Tags: disability and love, disability and marriage, disability and relationships, interability marriage, Megan Cutter, vision
We’ve had a busy few months! After getting home from Hawaii, both Barton and I went into work overdrive, partially to try to deal all of the house repair we’ve had this summer (from the foundation of our house, air conditioner and our water heater breaking). We’ve had some major overhaul of our work, and the time of writing and editing our manuscript has taken nearly taken up every weekend.
In the midst of changing schedules, workloads and new responsibilities, we’ve been hard pressed to find any down time. And yet downtime has been so important to keep us going, so we can come back and be ever more focused.
We try to have one day each weekend as a crash day, and I’ve tried to be more forgiving when I don’t get all of the work done over the weekend. I’ve had to let go of having everything be perfect all of the time.
But what really helps us is making sure we stay connected. On Friday nights, we go out- I ride in Barton’s lap as we go to a nearby restaurant, and afterwards we watch a band play at a local music night. It becomes a way to end the week, and a time for us to reconnect without all of the conversations purely about logistics, work or the book. We try to finish all of the half-conversations we’ve had during the week, process all the new changes and dream about what’s coming up ahead.
Over the past few years, we both have worked on refining parts of ourselves that needed to be cared for. For example, one childhood pattern that I had fallen into was anytime I felt scared, about anything- even something positive, it would express itself as frustration. And it impacted Barton & I in that anytime I was faced with something I didn’t know, resistance would pop up. Of course Barton would react to that, and then we’d have a cycle going, no fun.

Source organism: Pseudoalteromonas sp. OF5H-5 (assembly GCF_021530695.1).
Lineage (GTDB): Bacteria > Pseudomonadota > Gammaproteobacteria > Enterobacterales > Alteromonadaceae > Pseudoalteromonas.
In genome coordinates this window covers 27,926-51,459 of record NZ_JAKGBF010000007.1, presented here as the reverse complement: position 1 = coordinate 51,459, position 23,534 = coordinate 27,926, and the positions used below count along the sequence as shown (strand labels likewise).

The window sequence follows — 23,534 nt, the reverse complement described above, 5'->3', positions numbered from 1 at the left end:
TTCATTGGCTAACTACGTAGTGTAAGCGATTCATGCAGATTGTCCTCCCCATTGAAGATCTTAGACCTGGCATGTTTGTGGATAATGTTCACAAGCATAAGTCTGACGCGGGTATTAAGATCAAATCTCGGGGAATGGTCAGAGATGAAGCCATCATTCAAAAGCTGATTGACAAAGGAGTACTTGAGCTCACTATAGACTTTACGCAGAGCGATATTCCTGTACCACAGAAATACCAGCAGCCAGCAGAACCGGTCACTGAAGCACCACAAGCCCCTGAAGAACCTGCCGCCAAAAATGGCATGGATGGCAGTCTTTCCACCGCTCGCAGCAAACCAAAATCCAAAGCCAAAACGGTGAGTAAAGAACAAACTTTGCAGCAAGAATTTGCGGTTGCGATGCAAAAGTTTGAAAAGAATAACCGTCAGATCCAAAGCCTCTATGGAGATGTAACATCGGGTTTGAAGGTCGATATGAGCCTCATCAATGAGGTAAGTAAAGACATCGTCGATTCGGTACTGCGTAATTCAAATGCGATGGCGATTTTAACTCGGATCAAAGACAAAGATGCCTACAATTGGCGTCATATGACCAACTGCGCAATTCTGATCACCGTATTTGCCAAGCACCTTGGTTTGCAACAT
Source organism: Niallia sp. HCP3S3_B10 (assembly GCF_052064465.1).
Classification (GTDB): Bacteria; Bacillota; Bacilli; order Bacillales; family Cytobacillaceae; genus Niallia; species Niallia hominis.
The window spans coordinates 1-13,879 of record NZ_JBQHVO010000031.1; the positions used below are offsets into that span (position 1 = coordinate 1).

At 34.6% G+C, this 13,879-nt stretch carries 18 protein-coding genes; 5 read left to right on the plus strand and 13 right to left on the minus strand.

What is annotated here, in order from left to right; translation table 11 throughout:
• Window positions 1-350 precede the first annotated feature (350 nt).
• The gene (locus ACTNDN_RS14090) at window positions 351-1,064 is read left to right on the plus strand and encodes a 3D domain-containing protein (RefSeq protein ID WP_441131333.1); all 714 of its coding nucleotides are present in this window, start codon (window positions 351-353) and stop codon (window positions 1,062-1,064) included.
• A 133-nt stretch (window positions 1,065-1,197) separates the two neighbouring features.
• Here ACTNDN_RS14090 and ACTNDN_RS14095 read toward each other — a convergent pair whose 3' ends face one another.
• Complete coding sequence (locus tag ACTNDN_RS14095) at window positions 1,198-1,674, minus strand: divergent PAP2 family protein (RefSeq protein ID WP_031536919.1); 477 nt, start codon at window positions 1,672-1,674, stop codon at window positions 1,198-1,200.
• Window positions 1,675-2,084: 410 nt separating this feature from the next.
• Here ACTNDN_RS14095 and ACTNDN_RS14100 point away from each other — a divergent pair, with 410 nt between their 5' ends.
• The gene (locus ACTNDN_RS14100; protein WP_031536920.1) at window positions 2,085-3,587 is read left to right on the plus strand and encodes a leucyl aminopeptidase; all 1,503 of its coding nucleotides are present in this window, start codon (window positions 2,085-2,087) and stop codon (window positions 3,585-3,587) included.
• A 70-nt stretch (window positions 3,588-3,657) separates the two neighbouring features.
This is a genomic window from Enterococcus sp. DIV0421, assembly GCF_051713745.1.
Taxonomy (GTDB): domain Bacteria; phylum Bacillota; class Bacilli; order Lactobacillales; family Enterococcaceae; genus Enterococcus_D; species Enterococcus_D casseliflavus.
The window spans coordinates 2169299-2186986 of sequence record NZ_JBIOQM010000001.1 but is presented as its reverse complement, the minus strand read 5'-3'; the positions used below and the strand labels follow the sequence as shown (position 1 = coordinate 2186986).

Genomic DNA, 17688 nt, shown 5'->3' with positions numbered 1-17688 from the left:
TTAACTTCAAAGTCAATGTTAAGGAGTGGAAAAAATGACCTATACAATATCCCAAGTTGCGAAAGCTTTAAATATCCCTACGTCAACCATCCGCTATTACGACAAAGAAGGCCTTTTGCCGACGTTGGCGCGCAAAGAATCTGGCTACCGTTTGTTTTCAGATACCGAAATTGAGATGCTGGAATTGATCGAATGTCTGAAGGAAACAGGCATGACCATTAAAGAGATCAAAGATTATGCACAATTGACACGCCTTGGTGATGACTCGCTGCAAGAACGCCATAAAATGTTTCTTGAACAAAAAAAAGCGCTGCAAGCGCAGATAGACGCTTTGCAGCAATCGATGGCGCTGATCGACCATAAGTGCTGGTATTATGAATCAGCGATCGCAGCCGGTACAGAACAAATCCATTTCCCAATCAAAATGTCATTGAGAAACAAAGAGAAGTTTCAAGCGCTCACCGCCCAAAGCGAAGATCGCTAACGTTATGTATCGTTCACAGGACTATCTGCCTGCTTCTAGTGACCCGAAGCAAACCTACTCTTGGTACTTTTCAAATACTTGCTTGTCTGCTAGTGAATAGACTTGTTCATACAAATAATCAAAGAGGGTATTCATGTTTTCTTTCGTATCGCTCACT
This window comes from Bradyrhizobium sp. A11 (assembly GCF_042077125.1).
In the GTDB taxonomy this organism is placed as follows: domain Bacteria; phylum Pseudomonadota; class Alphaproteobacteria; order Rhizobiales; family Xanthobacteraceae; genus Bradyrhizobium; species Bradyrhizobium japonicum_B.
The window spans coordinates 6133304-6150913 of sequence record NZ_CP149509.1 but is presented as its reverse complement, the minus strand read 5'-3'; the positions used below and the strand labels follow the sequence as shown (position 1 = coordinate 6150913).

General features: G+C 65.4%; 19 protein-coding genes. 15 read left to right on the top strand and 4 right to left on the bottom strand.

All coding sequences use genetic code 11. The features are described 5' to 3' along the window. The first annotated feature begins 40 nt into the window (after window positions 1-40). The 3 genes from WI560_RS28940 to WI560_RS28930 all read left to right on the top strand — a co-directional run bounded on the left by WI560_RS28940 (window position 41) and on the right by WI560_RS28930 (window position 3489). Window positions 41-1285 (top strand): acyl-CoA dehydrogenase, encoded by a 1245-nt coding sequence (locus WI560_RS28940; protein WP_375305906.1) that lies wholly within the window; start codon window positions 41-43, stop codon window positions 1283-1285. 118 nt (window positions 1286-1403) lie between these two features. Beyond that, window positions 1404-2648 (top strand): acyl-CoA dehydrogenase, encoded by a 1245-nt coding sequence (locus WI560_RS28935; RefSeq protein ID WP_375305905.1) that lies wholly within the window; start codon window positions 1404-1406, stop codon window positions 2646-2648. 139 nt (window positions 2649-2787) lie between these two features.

Looking at the emotions behind frustration or resistance, and working on the ability to show the genuine emotion more, then Barton can come in, and we can work from a place of trust rather than bouncing off each other. Barton has done the same thing in looking at difference places within himself.
By caring for ourselves individually, we can come together better as a couple. We don’t have it figured out all of the time, but coming from a place of vulnerability creates trust and respect, and we have found it leads to a deeper love and laughter that makes life much more fun!
This past weekend, while we didn’t edit the book, we did take time to reconnect as a couple, something we really needed. And then, we go back into the fray, with new challenges for the week, but also a vision that somehow makes it all flow.